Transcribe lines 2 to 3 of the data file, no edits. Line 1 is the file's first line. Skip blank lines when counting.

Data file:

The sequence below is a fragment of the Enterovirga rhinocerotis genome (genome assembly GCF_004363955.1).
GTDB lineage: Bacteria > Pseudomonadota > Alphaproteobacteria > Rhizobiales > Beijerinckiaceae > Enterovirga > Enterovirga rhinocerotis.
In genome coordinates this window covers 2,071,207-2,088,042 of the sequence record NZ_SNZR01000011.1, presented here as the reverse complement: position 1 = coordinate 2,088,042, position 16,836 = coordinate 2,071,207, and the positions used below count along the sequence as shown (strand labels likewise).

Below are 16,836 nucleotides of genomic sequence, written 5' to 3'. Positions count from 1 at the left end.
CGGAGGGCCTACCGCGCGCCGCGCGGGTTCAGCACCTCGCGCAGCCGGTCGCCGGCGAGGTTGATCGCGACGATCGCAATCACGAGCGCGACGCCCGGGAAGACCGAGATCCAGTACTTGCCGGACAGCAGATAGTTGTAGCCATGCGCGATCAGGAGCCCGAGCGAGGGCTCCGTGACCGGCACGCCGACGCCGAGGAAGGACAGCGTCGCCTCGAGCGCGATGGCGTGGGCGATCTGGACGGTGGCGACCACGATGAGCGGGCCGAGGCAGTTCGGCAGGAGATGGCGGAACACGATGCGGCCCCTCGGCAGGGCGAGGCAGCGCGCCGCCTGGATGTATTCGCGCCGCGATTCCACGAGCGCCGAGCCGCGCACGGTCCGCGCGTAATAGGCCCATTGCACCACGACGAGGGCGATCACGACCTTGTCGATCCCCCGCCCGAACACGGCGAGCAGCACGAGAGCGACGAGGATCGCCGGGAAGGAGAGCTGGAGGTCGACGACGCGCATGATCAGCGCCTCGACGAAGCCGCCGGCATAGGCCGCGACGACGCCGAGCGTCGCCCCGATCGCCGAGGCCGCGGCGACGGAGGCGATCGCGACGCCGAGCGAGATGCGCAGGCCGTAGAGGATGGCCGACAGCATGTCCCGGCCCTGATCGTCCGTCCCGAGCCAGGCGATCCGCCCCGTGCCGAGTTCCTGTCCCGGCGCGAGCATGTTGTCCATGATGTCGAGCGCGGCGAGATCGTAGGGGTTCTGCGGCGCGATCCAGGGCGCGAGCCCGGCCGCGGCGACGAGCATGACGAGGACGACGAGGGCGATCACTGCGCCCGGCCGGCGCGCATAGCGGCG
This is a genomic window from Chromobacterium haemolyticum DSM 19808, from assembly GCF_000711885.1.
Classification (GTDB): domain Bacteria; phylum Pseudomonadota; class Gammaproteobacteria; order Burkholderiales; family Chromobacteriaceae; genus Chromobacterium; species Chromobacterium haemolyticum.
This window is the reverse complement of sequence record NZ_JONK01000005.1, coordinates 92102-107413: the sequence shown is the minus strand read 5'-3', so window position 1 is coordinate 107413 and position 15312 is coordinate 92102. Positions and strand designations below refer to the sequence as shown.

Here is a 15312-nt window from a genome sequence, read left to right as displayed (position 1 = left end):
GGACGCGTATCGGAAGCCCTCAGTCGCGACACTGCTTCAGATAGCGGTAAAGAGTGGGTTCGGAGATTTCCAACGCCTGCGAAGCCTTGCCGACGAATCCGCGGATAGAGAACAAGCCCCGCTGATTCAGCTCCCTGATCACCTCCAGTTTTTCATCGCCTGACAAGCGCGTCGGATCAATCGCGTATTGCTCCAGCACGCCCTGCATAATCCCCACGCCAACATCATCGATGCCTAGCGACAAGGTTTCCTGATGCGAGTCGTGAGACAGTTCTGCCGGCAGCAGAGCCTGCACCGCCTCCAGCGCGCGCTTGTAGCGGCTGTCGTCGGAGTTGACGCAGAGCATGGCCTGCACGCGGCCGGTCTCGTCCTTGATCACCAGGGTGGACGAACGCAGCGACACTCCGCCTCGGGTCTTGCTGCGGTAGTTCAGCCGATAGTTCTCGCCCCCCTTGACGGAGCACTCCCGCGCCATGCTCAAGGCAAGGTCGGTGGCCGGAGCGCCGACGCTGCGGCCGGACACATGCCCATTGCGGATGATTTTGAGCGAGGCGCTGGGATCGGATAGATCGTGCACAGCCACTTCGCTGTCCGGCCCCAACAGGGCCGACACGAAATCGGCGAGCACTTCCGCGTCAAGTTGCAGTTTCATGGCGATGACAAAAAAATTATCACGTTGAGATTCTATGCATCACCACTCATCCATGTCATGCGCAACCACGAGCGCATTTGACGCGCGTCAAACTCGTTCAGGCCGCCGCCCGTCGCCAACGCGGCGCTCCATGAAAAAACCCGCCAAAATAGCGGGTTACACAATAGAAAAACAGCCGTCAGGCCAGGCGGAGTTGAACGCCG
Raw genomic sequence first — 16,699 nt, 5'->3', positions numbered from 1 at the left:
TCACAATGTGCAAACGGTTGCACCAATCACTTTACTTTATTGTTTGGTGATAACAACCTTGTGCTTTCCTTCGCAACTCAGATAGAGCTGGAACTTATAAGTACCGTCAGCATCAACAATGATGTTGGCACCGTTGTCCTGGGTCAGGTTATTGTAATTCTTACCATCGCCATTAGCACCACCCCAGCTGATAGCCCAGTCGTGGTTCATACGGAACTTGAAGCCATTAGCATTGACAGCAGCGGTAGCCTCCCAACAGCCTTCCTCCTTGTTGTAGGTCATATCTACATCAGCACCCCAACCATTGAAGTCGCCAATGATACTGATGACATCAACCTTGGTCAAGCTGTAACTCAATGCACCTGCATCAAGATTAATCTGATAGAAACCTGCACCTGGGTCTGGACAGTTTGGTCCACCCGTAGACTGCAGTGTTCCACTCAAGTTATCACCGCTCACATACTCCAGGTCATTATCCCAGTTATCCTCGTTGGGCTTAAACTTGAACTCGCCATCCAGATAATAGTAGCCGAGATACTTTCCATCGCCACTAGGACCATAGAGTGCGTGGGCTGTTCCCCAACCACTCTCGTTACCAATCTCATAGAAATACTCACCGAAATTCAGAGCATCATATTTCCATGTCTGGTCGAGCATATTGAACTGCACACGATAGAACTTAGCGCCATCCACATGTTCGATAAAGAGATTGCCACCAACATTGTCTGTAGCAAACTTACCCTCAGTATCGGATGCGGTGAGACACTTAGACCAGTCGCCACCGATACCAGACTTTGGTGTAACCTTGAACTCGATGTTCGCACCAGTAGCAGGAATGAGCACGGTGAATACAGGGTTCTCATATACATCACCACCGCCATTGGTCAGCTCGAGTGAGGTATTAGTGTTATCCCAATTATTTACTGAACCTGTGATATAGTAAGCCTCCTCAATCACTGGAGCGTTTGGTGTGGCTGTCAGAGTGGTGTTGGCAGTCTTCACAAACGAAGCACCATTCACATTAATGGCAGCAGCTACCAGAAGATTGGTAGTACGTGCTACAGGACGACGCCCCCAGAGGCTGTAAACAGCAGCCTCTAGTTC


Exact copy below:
GTDB lineage: Bacteria > Pseudomonadota > Alphaproteobacteria > Rhizobiales > Beijerinckiaceae > Enterovirga > Enterovirga rhinocerotis.
In genome coordinates this window covers 2,071,207-2,088,042 of the sequence record NZ_SNZR01000011.1, presented here as the reverse complement: position 1 = coordinate 2,088,042, position 16,836 = coordinate 2,071,207, and the positions used below count along the sequence as shown (strand labels likewise).